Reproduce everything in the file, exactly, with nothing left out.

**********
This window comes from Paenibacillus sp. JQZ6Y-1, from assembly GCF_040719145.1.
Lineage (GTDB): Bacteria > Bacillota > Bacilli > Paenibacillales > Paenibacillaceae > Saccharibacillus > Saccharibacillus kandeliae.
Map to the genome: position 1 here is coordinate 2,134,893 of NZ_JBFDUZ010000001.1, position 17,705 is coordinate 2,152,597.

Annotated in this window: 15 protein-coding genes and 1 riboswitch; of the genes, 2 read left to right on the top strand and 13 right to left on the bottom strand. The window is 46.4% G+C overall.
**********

This window comes from Paenibacillus sp. JQZ6Y-1, from assembly GCF_040719145.1.
Lineage (GTDB): Bacteria > Bacillota > Bacilli > Paenibacillales > Paenibacillaceae > Saccharibacillus > Saccharibacillus kandeliae.
Map to the genome: position 1 here is coordinate 2,134,893 of NZ_JBFDUZ010000001.1, position 17,705 is coordinate 2,152,597.

Annotated in this window: 15 protein-coding genes and 1 riboswitch; of the genes, 2 read left to right on the top strand and 13 right to left on the bottom strand. The window is 46.4% G+C overall.